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only chief actor, but stage-manager for the occasion, has a device to obviate the danger of frightening the ladies: "Write me a prologue, and let the prologue seem to say, we will do no harm with our swords, and that Pyramus is not killed indeed; and for better assurance, tell them that I, Pyramus, am not Pyramus, but Bottom the Weaver: this will put them out of fear." Bottom seems to have understood the subject of dramatic illusion at least as well as any modern essayist. If our holiday mechanic rules the roast among his fellows, he is no less at home in his new character of an ass, "with amiable cheeks, and fair large ears." He instinctively acquires a most learned taste, and grows fastidious in the choice of dried peas and bottled hay. He is quite familiar with his new attendants, and assigns them their parts with all due gravity. "Monsieur Cobweb,' good Monsieur, get your weapon in your hand, and kill me a red-hipt humble-bee on the top of a thistle, and, good Monsieur, bring me the honey-bag." What an exact knowledge is here shewn of natural history!
Puck, or Robin Goodfellow, is the leader of the fairy band. He is the Ariel of the MidSummer Night's Dream; and yet as unlike as can be to the Ariel in The Tempest. No other poet could have made two such different characters out of the same fanciful materials and situations. Ariel is a minister of retribution, who is touched with a sense of pity at the woes he inflicts. Puck is a mad-cap sprite, full of wantonness and mischief, who laughs at those whom he misleads—" Lord, what fools these mortals be!" Ariel cleaves the air, and executes his mission with the zeal of a winged messenger; Puck is borne along on his fairy errand like the light and glittering gossamer before the breeze. He is, indeed, a most Epicurean little gentleman, dealing in quaint devices, and faring in dainty delights. Prospero and his world of spirits are a set of moralists: but with Oberon and his fairies we are launched at once into the empire of the butterflies. How beautifully is this race of beings contrasted with the men and women actors in the scene, by a single epithet which Titania gives to the latter, "the human mortals!" It is astonishing that Shakespear, should be considered, not only by foreigners, but by many of our own critics, as a gloomy and heavy writer, who painted nothing but "gorgons and hydras, and chimeras dire." His subtlety exceeds that of all other dramatic writers, insomuch that a celebrated person of the present day said that he regarded him rather as a metaphysician than a poet. His delicacy and sportive gaiety are infinite. In the Midsummer Night's Dream alone, we should imagine, there is more sweetness and
beauty of description than in the whole range of French poetry put together. What we mean is this, that we will produce out of that single play ten passages, to which we do not think any ten passages in the works of the French poets can be opposed, displaying equal fancy and imagery. Shall we mention the remonstrance of Helena to Hermia, or Titania's description of her fairy train, or her disputes with Oberon about the Indian boy, or Puck's account of himself and his employments, or the Fairy Queen's exhortation to the elves to pay due attendance upon her favourite, Bottom; or Hippolita's description of a chace, or Theseus's answer? The two last are as heroical and spirited as the others are full of luscious tenderness. The reading of this play is like wandering in a grove by moonlight: the descriptions breathe a sweetness like odours thrown from beds of flowers.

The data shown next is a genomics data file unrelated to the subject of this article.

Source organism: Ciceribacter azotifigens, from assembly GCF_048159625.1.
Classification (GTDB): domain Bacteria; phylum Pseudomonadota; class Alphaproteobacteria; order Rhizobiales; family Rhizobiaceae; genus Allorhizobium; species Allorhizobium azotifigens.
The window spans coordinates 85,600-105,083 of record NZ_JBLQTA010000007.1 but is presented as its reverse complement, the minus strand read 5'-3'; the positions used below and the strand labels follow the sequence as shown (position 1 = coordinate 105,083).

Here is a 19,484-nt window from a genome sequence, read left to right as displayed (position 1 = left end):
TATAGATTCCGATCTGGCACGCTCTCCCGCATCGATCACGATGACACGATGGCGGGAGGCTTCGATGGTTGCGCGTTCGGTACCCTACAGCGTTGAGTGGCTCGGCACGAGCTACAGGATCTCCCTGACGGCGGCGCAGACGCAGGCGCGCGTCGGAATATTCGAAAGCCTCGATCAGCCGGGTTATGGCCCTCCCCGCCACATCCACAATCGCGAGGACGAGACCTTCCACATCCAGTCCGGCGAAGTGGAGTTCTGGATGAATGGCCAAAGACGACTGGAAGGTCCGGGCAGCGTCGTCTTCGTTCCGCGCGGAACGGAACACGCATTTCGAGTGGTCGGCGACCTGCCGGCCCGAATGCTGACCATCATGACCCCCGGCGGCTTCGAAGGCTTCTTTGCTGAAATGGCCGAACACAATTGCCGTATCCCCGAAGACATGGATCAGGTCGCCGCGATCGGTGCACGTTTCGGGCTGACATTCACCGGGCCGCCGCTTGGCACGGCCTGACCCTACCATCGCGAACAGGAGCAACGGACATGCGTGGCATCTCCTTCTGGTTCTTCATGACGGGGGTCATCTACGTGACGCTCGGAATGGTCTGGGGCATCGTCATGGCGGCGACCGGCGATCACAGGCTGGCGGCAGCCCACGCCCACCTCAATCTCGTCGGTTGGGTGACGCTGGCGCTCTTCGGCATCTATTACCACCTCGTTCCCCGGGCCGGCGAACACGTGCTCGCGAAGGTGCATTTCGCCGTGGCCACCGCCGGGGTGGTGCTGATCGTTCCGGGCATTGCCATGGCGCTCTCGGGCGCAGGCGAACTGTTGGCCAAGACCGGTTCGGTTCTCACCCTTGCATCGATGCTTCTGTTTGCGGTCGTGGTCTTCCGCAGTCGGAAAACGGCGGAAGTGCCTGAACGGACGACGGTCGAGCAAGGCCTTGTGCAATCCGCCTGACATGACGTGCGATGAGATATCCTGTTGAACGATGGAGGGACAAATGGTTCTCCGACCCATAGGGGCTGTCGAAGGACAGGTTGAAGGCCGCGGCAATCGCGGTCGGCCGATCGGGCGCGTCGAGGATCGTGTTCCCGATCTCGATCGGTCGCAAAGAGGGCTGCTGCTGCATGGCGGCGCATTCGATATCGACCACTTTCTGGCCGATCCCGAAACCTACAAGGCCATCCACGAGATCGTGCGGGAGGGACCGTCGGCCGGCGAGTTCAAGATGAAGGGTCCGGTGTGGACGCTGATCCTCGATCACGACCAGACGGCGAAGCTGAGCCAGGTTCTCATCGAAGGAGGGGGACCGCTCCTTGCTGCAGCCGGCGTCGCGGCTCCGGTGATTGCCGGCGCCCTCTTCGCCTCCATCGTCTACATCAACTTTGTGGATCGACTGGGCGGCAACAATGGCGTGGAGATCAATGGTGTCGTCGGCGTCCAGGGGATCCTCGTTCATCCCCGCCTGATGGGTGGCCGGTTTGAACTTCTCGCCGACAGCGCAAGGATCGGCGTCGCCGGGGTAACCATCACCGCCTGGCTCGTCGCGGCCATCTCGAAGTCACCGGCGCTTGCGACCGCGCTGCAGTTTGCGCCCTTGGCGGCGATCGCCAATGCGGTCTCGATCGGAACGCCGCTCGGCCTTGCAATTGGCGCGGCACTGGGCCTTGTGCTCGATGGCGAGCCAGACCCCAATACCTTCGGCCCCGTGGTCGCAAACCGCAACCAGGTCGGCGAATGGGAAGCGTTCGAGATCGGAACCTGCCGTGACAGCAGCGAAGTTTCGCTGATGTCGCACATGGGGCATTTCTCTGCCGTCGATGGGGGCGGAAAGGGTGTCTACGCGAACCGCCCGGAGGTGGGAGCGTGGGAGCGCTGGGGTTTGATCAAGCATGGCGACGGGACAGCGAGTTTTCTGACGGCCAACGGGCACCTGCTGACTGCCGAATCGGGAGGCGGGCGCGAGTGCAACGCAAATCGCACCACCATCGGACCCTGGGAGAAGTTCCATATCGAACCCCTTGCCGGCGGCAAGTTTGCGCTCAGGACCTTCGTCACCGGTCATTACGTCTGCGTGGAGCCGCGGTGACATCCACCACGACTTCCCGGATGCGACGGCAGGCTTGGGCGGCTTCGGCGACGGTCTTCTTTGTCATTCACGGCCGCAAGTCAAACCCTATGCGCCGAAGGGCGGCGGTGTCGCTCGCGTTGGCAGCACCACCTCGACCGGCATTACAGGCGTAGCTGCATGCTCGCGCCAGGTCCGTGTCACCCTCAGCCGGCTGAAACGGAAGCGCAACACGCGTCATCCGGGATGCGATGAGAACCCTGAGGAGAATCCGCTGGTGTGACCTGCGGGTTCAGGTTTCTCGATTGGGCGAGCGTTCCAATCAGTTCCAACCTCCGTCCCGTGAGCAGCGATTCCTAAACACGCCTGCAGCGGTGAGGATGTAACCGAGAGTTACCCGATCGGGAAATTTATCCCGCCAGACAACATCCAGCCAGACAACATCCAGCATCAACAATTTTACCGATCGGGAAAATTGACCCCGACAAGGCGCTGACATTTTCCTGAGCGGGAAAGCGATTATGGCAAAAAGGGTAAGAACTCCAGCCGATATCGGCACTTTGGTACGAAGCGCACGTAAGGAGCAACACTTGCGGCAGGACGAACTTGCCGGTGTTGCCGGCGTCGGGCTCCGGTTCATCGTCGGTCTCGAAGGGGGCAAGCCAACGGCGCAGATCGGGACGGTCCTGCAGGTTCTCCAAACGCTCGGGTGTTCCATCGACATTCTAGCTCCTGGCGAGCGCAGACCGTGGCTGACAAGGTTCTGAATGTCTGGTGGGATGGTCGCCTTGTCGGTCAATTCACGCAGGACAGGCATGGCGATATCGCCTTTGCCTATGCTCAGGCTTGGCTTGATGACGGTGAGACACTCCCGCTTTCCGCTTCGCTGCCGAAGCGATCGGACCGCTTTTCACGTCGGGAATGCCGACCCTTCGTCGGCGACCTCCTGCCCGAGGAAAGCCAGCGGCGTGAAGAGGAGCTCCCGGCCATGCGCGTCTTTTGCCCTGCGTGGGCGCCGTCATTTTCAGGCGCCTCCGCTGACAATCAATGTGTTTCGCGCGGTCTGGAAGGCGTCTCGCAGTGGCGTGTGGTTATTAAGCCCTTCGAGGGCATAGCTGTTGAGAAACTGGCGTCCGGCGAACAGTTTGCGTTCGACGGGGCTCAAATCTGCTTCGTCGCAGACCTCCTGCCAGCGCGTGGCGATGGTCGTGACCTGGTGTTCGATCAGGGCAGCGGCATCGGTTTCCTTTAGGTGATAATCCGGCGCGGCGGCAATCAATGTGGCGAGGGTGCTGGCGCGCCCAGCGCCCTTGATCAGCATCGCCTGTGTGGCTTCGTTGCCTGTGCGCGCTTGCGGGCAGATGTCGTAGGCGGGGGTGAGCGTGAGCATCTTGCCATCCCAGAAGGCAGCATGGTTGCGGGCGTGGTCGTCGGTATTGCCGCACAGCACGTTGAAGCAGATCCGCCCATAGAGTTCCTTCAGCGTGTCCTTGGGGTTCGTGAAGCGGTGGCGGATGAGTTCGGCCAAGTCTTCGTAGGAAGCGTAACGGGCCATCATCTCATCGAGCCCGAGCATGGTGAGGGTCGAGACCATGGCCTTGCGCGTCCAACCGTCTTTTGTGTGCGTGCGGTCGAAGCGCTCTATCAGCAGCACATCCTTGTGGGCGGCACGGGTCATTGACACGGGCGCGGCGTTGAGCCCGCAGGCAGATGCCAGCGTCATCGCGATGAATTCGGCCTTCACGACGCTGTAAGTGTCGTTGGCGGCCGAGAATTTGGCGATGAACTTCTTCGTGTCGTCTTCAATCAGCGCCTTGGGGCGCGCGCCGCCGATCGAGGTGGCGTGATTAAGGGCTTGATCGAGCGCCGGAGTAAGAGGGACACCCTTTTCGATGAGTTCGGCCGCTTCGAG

Titania's exhortation to the fairies to wait upon Bottom, which is remarkable for a certain cloying sweetness in the repetition of the rhymes, is as follows:—
"Be kind and courteous to this gentleman.
To have my love to bed, and to arise:
The sounds of the lute and of the trumpet are not more distinct than the poetry of the foregoing passage, and of the conversation between Theseus and Hippolita.
"Theseus. Go, one of you, find out the forester,
Hippolita. I was with Hercules and Cadmus once,
Theseus. My hounds are bred out of the Spartan kind,
Even Titian• never made a hunting-piece of a gusto so fresh and lusty, and so near the first ages of the world as this.—
It had been suggested to us, that the MidSummer Night's Dream would do admirably to get up as a Christmas after-piece; and our prompter proposed that Mr. Kean should play the part of Bottom, as worthy of his great talents. He might, in the discharge of his duty, offer to play the lady like any of our actresses that he pleased, the lover or the tyrant like any of our actors that he pleased, and the lion like "the most fearful wild-fowl living." The carpenter, the tailor, and joiner, it was thought, would hit the galleries. The young ladies in love would interest the side-boxes; and Robin Goodfellow and his companions excite a lively fellow-feeling in the children from school. There would be two courts, an empire within an empire, the Athenian and the Fairy King and Queen, with their attendants, and with all their finery. What an opportunity for processions, for the sound of trumpets and glittering of spears! What a fluttering of urchins' painted wings; what a delightful profusion of gauze clouds and airy spirits floating on them!
Alas, the experiment has been tried, and has failed; not through the fault of Mr. Kean, who did not play the part of Bottom, nor of Mr.